Commas before the Corpse

Three things I love: Shakespeare, technology, and free stuff. Put these together, and you get Project Gutenberg, one of the best resources on the Internet. This afternoon, while taking a little break between editing a couple of dissertation chapters and working on writing a project evaluation report, I hopped over to Project Gutenberg to get a taste of my favorite Shakespearean play: King Richard III

And guess what I found? A great sample for the Zen Comma blog. 

From Act 1, scene 2, we can read one of the best dialogues Shakespeare ever wrote. On one side, we have Anne. She is standing by the corpse of her late husband, King Henry VI. On the other side, we have Richard, the Duke of Gloucester. He killed her husband. She is angry at him, spitting curses, making insults, and generally loathing everything about him. However, he has come with a purpose. 

Richard plans to be king, and he wants to marry Anne to help protect him from her family members who are still loyal to the previous ruling family. He approaches her while she stands at the bloody body of her late husband, and he attempts to convince her to marry him. After a few exchanges, we see him reveal his intentions. 

Let’s read it together, and then we’ll look at the commas. This is, after all, the Zen Comma blog. (The entire scene is here: http://www.gutenberg.org/catalog/world/readfile?fk_files=1444575&pageno=9.)

ANNE: . . . Didst thou not kill this king?

GLOUCESTER: I grant ye.

ANNE: Dost grant me, hedgehog? Then, God grant me
Thou mayst be damned for that wicked deed!
O, he was gentle, mild, and virtuous!

GLOUCESTER: The better for the King of Heaven, that hath him.

ANNE: He is in heaven, where thou shalt never come.

GLOUCESTER: Let him thank me that holp to send him thither,
For he was fitter for that place than earth.

ANNE: And thou unfit for any place but hell.

GLOUCESTER: Yes, one place else, if you will hear me name it.

ANNE: Some dungeon.

GLOUCESTER: Your bed-chamber.

Great stuff, yes? Now, let’s read it again and look at the commas.

ANNE: . . . Didst thou not kill this king?

GLOUCESTER: I grant ye.

ANNE: Dost grant me, hedgehog? Then, God grant me
first comma: Commas around names for the person you are addressing or speaking to. She is calling him a hedgehog as a nickname. (Rule M)
second comma: Commas around interjections. Here, “then” is not being used to tell when something happened, altough it would need a comma in that case, too. It’s an interjection, just like we see two lines down. (Rule I)
Thou mayst be damned for that wicked deed!

O, he was gentle, mild, and virtuous!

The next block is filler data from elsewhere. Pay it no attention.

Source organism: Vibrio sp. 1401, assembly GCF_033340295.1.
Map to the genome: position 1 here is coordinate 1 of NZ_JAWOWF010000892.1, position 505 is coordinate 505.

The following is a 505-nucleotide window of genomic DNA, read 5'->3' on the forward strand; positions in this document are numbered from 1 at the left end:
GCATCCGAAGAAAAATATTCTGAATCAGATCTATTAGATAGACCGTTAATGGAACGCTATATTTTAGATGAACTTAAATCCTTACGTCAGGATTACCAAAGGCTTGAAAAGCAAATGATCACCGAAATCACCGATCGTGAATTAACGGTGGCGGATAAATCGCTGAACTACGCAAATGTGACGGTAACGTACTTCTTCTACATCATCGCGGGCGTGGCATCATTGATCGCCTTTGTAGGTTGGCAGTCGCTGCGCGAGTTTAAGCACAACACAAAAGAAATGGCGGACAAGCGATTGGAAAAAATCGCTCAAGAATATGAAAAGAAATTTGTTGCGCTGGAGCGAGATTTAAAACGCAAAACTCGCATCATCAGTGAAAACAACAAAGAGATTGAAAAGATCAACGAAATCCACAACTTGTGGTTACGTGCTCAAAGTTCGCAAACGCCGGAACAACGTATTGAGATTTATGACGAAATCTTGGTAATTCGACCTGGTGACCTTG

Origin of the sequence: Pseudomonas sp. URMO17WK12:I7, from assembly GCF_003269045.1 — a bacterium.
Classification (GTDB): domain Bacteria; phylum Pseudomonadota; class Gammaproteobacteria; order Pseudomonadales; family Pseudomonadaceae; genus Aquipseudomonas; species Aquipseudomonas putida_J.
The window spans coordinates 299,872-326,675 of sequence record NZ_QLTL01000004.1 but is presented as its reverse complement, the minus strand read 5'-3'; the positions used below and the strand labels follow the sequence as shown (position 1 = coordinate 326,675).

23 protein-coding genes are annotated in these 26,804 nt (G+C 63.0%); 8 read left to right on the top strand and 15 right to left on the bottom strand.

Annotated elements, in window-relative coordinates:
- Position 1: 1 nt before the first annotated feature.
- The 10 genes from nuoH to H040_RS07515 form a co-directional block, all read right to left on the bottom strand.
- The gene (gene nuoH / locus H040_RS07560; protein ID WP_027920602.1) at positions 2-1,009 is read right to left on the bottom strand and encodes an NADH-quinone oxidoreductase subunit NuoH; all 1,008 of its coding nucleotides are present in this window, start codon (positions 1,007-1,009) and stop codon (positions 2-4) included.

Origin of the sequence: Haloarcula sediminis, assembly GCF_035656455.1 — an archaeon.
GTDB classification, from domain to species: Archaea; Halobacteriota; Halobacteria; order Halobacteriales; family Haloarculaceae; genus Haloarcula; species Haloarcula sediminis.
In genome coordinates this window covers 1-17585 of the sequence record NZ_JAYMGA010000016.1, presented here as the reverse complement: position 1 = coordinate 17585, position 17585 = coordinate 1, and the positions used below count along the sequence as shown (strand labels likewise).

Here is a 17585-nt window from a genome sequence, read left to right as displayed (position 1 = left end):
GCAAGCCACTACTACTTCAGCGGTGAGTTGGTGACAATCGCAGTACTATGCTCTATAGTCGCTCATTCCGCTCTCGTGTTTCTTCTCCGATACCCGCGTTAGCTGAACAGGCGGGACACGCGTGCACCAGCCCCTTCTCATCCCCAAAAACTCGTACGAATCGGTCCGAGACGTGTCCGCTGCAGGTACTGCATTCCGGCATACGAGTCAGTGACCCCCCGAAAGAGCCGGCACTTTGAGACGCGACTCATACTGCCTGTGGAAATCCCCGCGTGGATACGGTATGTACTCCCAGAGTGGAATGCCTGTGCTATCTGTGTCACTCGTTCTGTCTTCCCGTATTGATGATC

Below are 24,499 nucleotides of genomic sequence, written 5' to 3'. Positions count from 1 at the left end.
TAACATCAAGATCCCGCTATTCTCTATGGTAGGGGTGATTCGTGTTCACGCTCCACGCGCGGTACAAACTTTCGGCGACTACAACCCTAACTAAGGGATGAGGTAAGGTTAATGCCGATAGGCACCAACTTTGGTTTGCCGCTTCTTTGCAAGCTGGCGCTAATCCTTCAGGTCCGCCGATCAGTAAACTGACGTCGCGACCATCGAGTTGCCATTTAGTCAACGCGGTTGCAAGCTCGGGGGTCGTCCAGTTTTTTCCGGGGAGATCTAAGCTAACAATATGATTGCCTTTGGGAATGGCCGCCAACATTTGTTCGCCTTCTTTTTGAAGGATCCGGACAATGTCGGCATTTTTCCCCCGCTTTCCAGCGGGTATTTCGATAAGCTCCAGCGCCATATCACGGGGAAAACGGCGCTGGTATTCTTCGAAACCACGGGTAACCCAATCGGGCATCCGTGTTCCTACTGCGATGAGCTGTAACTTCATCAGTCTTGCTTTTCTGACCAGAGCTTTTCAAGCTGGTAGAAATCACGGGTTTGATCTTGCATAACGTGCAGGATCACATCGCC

first comma: Commas around interjections, in this case “O.” (Rule I)
second and third commas: Commas to separate every item in a series of three or more. Notice that this uses the serial comma, the comma before “and,” “but,” or “or” in a series. (Rule A)

GLOUCESTER: The better for the King of Heaven, that hath him.
This comma seems troubling, but it isn’t. “that hath him” is a non-restictive phrase to describe “King of Heaven.” As a non-restrictive phrase, it is separated with commas. Normally, in a case like this, we would use “who” rather than “that,” but calling God “who” may have seemed a bit too informal to Shakespeare, or even to Gloucester who was pretending to be the pious one here. (Rule U)

ANNE: He is in heaven, where thou shalt never come.
Another comma to separate a non-restictive phrase. The expression starting with “where” is a description of “heaven.” If we leave off this comma, we might come to the conclusion that there is another heaven where Richard would be welcome. A more modern version of this might read “which is where thou….” (Rule T)

GLOUCESTER: Let him thank me that holp to send him thither,
For he was fitter for that place than earth.
The comma is before the conjunction that separates the two independent clauses. “For” is a coordinating conjunction, and when used to join two complete sentences, it needs to be preceded by a comma. (Rule D)

ANNE: And thou unfit for any place but hell.

GLOUCESTER: Yes, one place else, if you will hear me name it.
first comma: The comma after “yes” separates the interjection from the rest of the sentence. (Rule I)
second comma: I hate to say it, but I think that one’s there only to indicate a little pause, creating some emotional tension. This is an “artistic” comma, not a grammatical comma. An artistic comma is placed purposefully to force a pause, such as to increase the impact of whatever follows. This differs from a grammatical comma, which is placed in response to the grammatical structure of a sentence.

ANNE: Some dungeon.

GLOUCESTER: Your bed-chamber.

If you’re not familiar with Shakespeare’s works, his tragedies and histories, in particular, this is a good one to start with. And Shakespeare is, as we can see, a comma master.


Need help with commas? Get Zen Comma, an instructive reference guide on the 17 major uses and misuses of commas, available in PDF and Kindle formats. Read more about Zen Comma.

Your Writing Companion: Our e-book with samples from each of our writing guides: Get the free e-book (PDF, 45 pages) or purchase the Kindle version ($0.99).

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